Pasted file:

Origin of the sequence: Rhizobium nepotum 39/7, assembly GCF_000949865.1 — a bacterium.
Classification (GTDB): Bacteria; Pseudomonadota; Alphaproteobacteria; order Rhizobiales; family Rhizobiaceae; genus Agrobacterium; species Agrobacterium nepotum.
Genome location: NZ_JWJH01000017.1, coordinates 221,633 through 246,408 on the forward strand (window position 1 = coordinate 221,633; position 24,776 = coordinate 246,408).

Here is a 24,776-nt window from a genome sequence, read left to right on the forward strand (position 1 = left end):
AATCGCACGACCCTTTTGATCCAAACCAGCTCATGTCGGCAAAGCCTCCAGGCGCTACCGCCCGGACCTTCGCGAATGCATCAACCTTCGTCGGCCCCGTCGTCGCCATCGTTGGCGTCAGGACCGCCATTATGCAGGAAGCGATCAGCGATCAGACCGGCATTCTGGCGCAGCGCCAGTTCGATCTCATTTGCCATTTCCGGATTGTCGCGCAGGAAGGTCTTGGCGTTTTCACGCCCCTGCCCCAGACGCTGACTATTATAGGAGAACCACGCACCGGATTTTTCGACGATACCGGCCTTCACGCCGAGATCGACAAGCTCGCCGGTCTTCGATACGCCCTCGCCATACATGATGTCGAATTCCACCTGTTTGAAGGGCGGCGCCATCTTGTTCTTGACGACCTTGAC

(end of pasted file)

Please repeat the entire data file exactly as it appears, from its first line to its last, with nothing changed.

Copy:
Origin of the sequence: Rhizobium nepotum 39/7, assembly GCF_000949865.1 — a bacterium.
Classification (GTDB): Bacteria; Pseudomonadota; Alphaproteobacteria; order Rhizobiales; family Rhizobiaceae; genus Agrobacterium; species Agrobacterium nepotum.
Genome location: NZ_JWJH01000017.1, coordinates 221,633 through 246,408 on the forward strand (window position 1 = coordinate 221,633; position 24,776 = coordinate 246,408).

Here is a 24,776-nt window from a genome sequence, read left to right on the forward strand (position 1 = left end):
AATCGCACGACCCTTTTGATCCAAACCAGCTCATGTCGGCAAAGCCTCCAGGCGCTACCGCCCGGACCTTCGCGAATGCATCAACCTTCGTCGGCCCCGTCGTCGCCATCGTTGGCGTCAGGACCGCCATTATGCAGGAAGCGATCAGCGATCAGACCGGCATTCTGGCGCAGCGCCAGTTCGATCTCATTTGCCATTTCCGGATTGTCGCGCAGGAAGGTCTTGGCGTTTTCACGCCCCTGCCCCAGACGCTGACTATTATAGGAGAACCACGCACCGGATTTTTCGACGATACCGGCCTTCACGCCGAGATCGACAAGCTCGCCGGTCTTCGATACGCCCTCGCCATACATGATGTCGAATTCCACCTGTTTGAAGGGCGGCGCCATCTTGTTCTTGACGACCTTGAC